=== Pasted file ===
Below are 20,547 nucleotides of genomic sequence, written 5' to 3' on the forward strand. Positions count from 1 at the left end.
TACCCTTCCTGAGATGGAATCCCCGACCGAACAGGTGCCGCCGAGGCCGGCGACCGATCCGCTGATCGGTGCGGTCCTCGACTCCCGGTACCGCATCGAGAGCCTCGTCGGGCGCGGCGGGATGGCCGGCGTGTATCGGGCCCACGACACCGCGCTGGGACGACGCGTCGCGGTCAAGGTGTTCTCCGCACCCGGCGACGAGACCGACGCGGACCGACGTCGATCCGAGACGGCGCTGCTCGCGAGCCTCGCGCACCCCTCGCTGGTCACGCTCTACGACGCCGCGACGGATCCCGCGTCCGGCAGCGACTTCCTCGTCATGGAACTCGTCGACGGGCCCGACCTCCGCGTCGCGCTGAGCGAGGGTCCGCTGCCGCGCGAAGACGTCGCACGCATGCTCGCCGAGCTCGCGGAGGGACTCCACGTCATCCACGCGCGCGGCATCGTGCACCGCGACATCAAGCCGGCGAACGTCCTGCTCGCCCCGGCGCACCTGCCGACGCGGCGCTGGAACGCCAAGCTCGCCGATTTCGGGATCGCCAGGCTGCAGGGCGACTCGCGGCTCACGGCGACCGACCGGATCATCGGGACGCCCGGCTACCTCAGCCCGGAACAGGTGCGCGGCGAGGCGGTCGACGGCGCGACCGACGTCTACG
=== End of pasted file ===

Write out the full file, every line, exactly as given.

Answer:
Below are 20,547 nucleotides of genomic sequence, written 5' to 3' on the forward strand. Positions count from 1 at the left end.
TACCCTTCCTGAGATGGAATCCCCGACCGAACAGGTGCCGCCGAGGCCGGCGACCGATCCGCTGATCGGTGCGGTCCTCGACTCCCGGTACCGCATCGAGAGCCTCGTCGGGCGCGGCGGGATGGCCGGCGTGTATCGGGCCCACGACACCGCGCTGGGACGACGCGTCGCGGTCAAGGTGTTCTCCGCACCCGGCGACGAGACCGACGCGGACCGACGTCGATCCGAGACGGCGCTGCTCGCGAGCCTCGCGCACCCCTCGCTGGTCACGCTCTACGACGCCGCGACGGATCCCGCGTCCGGCAGCGACTTCCTCGTCATGGAACTCGTCGACGGGCCCGACCTCCGCGTCGCGCTGAGCGAGGGTCCGCTGCCGCGCGAAGACGTCGCACGCATGCTCGCCGAGCTCGCGGAGGGACTCCACGTCATCCACGCGCGCGGCATCGTGCACCGCGACATCAAGCCGGCGAACGTCCTGCTCGCCCCGGCGCACCTGCCGACGCGGCGCTGGAACGCCAAGCTCGCCGATTTCGGGATCGCCAGGCTGCAGGGCGACTCGCGGCTCACGGCGACCGACCGGATCATCGGGACGCCCGGCTACCTCAGCCCGGAACAGGTGCGCGGCGAGGCGGTCGACGGCGCGACCGACGTCTACG